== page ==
Rules for working with IT Service Providers

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Most companies that ship some software do not develop that software. Instead the work is done by some IT service provider, which may not work out as expected.

Quite often IT service providers are seen as the necessary evil delivering some software that contains bugs, misses features, or does not ship in time. However, following Conway's law most problems are just a reflection of the company ordering the software. In my opinion this problem can be solved simply by cooperation. Let's look at an example case that is unfortunately far too common.

It is a typical scenario. Company A wants to deliver some additional value to it's customers and thinks about creating an application. Unfortunately, company A either lacks the resources or the expertise to do that. Maybe there is some internal IT service department, however, that is too expensive. Therefore company A chooses to look for some external IT service provider. Company B makes the best impression. What now?

Sometimes the story continues as follows. Company B claims to deliver quality by following agile development methods. Company A wants to be able to plan and be cost efficient. They come up with a fixed price contract. Company B tries to deliver the quality, however, the scope was underestimated or not communicated correctly. Also some of the requirements are in contradiction. First, company B tries to fight this with over allocation and their best developers, but after some time they need to reduce the rate to limit the losses. When the product is finally released it is full of bugs and the expectation is not matched at all. The release is a huge disappointment!

This can all be fixed, right? Wrong. Company B has lost the trust of company A. Also the remaining developers want to leave as soon as possible. The handover to a new company C proofs that most of the code is bound together by band aids and that a complete rewrite or major refactoring is imminent.

No one should be in the described position. This is a total loss for all involved parties. Company A lost the credibility of their customers. Company B lost their reputation. Even the newly involved company C did not win much. Taking over such a (broken) product results in a lot of work that is shadowed by high expectations and a lot of confusion. Bringing back trust can be very rewarding, but the risk is maximized, too. So what steps are necessary to avoid that scenario?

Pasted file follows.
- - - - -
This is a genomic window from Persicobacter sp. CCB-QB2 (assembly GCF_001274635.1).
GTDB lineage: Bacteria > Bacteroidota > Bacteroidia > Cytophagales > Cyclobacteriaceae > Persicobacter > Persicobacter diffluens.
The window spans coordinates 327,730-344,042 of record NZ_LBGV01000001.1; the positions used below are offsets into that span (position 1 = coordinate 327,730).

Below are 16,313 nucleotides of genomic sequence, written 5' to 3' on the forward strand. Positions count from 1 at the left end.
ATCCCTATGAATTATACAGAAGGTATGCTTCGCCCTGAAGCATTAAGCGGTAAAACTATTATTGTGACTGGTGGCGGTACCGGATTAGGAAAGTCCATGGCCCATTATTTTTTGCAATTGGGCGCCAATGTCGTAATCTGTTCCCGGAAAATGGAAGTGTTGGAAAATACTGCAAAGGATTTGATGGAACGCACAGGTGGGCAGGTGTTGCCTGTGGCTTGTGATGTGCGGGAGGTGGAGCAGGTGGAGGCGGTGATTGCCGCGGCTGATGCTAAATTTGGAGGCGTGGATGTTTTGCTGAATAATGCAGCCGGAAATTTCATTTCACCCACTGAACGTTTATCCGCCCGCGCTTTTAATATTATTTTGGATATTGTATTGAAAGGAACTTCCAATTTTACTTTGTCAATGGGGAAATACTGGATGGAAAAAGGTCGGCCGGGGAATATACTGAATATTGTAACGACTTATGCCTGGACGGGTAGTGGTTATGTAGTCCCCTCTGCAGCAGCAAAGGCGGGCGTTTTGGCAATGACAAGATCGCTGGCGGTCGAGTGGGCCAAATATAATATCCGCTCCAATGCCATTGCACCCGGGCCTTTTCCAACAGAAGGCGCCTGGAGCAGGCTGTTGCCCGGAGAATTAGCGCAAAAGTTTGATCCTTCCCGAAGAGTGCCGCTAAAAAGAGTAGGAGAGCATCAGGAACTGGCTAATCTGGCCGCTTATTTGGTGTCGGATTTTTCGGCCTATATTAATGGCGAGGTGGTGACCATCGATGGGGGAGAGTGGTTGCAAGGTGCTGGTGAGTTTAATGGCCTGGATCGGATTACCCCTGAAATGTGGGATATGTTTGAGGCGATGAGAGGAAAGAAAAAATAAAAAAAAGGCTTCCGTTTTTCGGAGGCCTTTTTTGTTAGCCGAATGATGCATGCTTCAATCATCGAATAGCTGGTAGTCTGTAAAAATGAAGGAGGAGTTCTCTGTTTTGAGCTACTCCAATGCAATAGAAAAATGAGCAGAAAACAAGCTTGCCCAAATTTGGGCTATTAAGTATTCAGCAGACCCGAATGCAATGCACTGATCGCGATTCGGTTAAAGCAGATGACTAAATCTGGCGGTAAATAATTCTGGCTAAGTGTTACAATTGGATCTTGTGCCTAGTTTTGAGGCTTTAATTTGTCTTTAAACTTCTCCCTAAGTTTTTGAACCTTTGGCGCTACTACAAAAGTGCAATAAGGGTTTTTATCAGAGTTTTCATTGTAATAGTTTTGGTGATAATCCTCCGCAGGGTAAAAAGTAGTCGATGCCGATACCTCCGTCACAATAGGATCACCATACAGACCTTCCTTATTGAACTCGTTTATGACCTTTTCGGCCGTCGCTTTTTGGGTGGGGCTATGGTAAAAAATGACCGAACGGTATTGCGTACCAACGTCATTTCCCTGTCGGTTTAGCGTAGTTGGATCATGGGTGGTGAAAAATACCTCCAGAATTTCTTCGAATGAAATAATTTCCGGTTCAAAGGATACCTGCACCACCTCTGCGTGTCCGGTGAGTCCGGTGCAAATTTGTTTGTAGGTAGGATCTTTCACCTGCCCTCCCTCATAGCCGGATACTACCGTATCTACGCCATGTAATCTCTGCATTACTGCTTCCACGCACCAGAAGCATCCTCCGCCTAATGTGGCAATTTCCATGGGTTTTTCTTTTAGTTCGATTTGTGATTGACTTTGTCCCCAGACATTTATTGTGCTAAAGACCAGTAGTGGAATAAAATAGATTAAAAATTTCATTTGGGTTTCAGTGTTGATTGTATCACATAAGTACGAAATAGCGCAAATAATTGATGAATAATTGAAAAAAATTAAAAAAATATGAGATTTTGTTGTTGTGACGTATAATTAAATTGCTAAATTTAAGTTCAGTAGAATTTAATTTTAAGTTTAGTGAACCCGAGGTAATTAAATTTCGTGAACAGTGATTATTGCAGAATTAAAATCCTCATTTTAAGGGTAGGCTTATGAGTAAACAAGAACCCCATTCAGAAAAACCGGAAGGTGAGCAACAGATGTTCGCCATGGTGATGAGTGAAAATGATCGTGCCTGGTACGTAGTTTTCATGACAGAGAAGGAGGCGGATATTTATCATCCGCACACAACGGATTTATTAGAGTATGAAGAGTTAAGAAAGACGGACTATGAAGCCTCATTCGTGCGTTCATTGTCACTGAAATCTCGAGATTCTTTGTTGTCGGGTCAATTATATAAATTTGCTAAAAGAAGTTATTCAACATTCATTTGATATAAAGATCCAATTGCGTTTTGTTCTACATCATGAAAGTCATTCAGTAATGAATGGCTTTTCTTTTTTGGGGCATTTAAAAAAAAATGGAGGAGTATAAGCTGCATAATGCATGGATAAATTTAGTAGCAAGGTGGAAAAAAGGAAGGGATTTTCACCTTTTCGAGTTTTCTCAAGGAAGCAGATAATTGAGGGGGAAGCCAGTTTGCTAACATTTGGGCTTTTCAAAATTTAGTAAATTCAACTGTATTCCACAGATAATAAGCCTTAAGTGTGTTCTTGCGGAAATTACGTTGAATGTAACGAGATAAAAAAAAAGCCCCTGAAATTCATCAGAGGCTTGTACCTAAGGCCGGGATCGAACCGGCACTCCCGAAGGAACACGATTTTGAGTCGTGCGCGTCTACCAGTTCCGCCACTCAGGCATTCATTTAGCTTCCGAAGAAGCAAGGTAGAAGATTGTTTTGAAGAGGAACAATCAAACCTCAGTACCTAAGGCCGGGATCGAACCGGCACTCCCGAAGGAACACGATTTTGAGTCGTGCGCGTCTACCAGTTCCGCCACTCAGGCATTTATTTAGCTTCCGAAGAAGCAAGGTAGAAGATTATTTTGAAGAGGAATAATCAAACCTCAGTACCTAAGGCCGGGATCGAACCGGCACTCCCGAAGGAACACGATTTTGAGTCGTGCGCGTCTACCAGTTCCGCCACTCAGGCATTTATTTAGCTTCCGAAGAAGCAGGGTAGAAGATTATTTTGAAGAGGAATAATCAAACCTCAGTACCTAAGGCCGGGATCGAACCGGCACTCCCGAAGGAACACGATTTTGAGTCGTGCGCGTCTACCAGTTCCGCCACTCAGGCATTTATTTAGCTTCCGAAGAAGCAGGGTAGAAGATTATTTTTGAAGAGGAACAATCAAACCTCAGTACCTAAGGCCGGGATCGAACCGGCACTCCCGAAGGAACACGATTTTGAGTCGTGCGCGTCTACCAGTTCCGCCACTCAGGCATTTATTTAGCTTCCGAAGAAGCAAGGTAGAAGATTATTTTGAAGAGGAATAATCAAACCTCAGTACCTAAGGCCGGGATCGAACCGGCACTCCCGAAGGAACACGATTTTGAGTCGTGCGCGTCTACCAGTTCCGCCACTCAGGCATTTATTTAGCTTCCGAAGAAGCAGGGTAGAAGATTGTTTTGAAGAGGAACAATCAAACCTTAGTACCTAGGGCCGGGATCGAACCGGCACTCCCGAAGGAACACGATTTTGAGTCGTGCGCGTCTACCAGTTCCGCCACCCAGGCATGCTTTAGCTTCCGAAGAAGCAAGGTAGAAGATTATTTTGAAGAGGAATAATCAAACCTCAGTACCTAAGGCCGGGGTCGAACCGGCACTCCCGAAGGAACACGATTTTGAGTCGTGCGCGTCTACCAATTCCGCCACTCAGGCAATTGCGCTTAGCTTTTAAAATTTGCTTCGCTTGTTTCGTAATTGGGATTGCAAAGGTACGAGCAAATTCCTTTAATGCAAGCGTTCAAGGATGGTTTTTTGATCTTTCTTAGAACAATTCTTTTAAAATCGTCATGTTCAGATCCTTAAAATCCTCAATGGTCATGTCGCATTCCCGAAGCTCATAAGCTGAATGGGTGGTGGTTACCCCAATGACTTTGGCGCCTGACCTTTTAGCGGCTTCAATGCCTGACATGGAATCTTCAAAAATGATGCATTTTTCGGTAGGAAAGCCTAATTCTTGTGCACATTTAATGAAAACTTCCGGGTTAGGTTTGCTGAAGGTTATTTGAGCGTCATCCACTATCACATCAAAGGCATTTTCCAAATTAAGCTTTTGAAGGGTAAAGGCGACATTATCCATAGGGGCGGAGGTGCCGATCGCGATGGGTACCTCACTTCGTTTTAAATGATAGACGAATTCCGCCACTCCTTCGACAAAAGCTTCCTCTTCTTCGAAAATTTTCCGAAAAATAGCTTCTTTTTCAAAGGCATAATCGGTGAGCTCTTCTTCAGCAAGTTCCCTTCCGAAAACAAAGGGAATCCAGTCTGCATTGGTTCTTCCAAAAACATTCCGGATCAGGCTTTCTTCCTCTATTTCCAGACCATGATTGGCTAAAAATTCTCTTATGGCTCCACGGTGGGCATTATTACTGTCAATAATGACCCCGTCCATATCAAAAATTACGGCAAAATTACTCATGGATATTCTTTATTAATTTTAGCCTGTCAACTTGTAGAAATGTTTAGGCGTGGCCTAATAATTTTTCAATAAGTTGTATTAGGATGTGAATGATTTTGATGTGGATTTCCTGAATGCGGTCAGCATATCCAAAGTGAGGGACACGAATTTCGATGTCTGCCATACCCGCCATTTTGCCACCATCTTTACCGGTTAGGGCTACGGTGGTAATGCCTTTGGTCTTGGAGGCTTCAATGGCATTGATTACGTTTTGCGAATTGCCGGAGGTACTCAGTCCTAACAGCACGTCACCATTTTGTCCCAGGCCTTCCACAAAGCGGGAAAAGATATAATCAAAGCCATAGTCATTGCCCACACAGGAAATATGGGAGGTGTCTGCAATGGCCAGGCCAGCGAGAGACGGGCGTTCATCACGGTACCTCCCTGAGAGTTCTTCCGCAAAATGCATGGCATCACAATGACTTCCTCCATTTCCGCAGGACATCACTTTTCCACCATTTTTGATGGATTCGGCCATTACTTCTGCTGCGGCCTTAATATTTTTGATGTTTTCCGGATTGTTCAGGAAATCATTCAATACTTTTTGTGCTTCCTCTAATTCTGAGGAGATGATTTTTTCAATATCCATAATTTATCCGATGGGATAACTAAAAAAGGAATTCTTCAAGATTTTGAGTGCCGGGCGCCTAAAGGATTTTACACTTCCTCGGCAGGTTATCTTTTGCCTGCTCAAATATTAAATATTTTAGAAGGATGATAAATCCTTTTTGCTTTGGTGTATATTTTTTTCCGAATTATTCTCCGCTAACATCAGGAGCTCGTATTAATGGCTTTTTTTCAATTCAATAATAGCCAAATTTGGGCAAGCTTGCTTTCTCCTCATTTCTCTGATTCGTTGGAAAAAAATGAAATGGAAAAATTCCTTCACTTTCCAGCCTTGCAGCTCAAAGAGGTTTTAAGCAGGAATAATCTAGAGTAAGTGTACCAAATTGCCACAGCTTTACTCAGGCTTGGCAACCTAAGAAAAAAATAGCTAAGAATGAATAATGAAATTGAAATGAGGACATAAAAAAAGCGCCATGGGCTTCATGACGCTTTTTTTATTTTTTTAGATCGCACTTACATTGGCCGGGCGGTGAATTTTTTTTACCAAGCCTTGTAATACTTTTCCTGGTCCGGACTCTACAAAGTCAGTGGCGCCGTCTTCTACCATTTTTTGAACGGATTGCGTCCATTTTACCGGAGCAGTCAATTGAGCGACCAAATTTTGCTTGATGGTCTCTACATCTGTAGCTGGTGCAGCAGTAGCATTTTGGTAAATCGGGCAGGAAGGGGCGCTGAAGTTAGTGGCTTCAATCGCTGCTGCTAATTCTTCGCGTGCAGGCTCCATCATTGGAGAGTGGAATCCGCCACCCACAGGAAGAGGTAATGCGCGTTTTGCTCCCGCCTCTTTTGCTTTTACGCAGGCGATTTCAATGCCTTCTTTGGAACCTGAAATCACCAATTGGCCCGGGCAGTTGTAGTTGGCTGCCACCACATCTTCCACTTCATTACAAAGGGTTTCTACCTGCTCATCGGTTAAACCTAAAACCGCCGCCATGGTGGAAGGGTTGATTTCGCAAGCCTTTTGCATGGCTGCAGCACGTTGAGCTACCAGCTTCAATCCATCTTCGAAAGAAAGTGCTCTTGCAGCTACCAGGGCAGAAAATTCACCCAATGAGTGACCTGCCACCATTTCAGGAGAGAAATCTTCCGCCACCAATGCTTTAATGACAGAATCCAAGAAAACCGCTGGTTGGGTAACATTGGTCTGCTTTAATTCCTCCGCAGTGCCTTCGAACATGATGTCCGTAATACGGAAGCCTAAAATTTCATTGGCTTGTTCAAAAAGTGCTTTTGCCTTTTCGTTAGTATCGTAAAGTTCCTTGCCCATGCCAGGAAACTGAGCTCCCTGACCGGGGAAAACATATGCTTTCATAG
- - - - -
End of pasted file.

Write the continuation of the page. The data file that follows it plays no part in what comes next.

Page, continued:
Let's start with the obvious fact: No fixed price contract. Always go for time and material! Exception: One manages the expectation right and sets fixed price steps. But I never heard of such contracts so even if they exist they are rare...

The next thing you should always make sure is that the code is in your hands (at least periodically pushed to your mirror) and that you have one internal or hired external expert who can judge the code quality. That should not be a complete code review, but rather inspecting some key metrics, e.g., are unit tests available (coverage?), is a proper build system or CI pipeline available, or are style guides obeyed. The latter should always come from the product owner.

If the quality is not on the expected level then flags should be raised quite early. An immediate handover should happen if the quality is not reaching the expected level in a predefined time. This should happen much before any anticipated go-live appointment - early enough to be able to react appropriately. Even though this may now seem like an ultimate failure it is a much better reaction (and thus much better than the worst outcome) than the usual ones: ship the app anyway potentially leading to a huge reputation loss, or stop the launch right before its launch date. In both cases much more money is lost.

So the bottom line is: Fully commit to the agile game. Try less, fail fast. Most IT service providers are doing a good job and will be very cooperative. Remember: Your success is their business.

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